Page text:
Axial also has an automated software that sends clinical summaries of a patient’s records and real-time notifications of their activity (like emergency room admissions or inpatient stays) to their entire network of providers. For the patients themselves, Axial brings doctor’s office care to wherever they are in the form of a mobile app. In it, patients can manage medication, appointments, weight and more.
The startup was founded by a former Red Hat executive, Joanne Rohde, in Raleigh seven years ago and now has 73 separate facilities as clients.
Camras Vision, a startup out of Research Triangle Park, has developed an implant that helps prevent the progression of glaucoma, one of the leading causes of blindness. The device applies pressure to a patient’s eyes to help them maintain the vision they have left. What sets the Camras implant apart from other glaucoma implants is its adjustable pressure function. Simply, doctors can externally change the pressure settings to better fit the patient’s condition over time, without having to readmit them into surgery.
A RTP-based startup is shifting the standard of early-stage cancer treatment and it’s the first of its kind in North Carolina. CivaTech Oncology has two implantable devices that offer patients easier and less painful options for radiation therapy. One device, CivaString, combats localized tumors with different prescription doses of radiation. Another option is CivaSheet, a flexible implant that distributes radiation therapy in cancerous tissue without damaging the surrounding healthy tissue.
Founded by Suzanne Troxler Babcock, this company has raised nearly $5 million since its founding in 2006.
Global Specimen Solutions
Raleigh startup Global Specimen Solutions makes managing specimen collections easier through its two software products. GlobalCODE virtually tracks and manages specimen banks and displays that data through visual reports. The snapTRACK iOS and Android app works with GlobalCODE to simplify the process of collecting, recording and transporting specimen for laboratories and collector sites.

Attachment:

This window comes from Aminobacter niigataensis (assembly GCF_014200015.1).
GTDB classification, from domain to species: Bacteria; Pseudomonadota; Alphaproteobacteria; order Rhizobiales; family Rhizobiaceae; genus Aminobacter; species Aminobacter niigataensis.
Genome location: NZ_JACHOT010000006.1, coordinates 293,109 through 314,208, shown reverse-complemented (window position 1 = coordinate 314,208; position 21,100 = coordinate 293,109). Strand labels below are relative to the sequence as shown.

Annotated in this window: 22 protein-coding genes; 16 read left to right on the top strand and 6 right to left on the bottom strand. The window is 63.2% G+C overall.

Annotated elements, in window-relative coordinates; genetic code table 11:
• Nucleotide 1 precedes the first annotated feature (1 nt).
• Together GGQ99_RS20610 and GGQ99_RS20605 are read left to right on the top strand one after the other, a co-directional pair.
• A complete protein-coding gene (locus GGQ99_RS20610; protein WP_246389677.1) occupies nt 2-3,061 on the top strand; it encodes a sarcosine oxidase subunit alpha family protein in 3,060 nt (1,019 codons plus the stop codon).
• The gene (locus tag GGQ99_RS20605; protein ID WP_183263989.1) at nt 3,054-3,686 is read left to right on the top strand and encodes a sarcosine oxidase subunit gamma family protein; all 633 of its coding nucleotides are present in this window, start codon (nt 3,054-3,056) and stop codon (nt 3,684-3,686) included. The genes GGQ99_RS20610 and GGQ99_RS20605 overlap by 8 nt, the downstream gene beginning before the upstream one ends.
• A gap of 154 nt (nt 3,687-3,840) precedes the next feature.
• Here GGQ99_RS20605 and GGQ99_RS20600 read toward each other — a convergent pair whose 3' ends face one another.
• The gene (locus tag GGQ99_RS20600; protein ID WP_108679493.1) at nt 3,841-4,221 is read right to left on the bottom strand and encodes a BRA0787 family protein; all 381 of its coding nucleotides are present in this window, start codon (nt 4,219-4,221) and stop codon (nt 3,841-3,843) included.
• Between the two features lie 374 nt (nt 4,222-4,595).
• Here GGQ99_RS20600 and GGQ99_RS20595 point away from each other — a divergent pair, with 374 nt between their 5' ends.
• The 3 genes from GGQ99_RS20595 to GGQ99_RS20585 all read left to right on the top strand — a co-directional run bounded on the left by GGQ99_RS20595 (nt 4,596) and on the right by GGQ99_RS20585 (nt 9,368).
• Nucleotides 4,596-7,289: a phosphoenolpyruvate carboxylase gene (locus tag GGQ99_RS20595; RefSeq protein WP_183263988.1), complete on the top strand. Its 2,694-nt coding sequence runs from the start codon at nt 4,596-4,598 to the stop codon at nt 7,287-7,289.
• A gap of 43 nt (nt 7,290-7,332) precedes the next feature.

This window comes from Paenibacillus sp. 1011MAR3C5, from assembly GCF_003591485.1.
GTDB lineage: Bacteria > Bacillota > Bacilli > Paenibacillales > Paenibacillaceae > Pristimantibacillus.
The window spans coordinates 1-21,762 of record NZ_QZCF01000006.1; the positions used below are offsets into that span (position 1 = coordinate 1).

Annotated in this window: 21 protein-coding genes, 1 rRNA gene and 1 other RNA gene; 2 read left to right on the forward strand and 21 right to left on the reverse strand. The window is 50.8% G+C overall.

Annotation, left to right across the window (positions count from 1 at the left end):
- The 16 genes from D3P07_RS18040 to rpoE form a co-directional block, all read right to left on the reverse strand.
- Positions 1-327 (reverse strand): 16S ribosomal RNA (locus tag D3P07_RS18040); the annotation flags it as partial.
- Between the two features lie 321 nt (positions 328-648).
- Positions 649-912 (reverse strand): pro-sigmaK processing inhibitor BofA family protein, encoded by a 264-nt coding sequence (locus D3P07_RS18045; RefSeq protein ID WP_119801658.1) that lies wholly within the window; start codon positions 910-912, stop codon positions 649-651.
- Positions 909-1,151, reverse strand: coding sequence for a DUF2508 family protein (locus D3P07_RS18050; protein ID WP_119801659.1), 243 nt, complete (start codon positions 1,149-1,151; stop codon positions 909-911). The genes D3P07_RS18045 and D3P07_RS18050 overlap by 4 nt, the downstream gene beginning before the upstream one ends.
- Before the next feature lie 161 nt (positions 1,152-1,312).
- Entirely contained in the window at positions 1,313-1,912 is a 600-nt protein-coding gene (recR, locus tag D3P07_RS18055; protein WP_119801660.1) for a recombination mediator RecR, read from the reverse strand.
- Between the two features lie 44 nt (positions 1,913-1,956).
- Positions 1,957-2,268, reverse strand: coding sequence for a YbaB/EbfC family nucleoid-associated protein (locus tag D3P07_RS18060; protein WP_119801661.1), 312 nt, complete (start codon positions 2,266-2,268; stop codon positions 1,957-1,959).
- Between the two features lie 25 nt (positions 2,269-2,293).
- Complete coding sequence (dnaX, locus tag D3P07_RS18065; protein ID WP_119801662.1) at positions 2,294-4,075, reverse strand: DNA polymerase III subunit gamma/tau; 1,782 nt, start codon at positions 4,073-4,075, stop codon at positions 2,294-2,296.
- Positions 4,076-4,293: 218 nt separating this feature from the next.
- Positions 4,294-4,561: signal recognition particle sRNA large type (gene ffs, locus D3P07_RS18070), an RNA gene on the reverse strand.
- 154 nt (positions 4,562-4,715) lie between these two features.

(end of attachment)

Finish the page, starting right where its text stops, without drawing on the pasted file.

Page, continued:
CEO and president is Amelia Wall Warner who founded the company in 2013 after a successful career in pharma and the exit of her previous company. She's also an adjunct professor at UNC's Eshelman School of Pharmacy.
Durham-based ColoWrap makes colonoscopies easier and safer through a compressor that wraps around a patient’s abdomen and applies the right amount of pressure to the area. This reduces procedure time for providers and prevents discomfort for patients. The wrap has been used on over 10,000 patients in a number of big-name health care systems, including Duke, UNC and Rutgers University. More than 14 million colonoscopies are performed every year, so the market is ripe.
Gastroenterologist and former professor at the Duke School of Medicine Dr. Marybeth Spanarkel partnered with her sons James and John Hathorn to invent the device in 2011. They have a series of angel investors involved too, including Thundershirt founder Phil Blizzard.
Mevii is an app that aggregates stress management practices and puts them into an easy-to-use mobile app. Users can improve their mental health and quality of life through browsing stress reduction resources and engaging in therapeutic activities like performing mindfulness tasks, journaling their behavior or learning relaxation techniques.
Mevii was developed by a women-led company called Thrive 4-7 in Raleigh. Serial entrepreneur Connie Mester, who previously founded the Global Pain Institute, partnered with Kelly Earp, who has a PhD in public health and previously led her own consulting practice, to start the company in 2013. They launched the app last summer. CEO Deborah Hylton joined the company this year to lead its commercialization.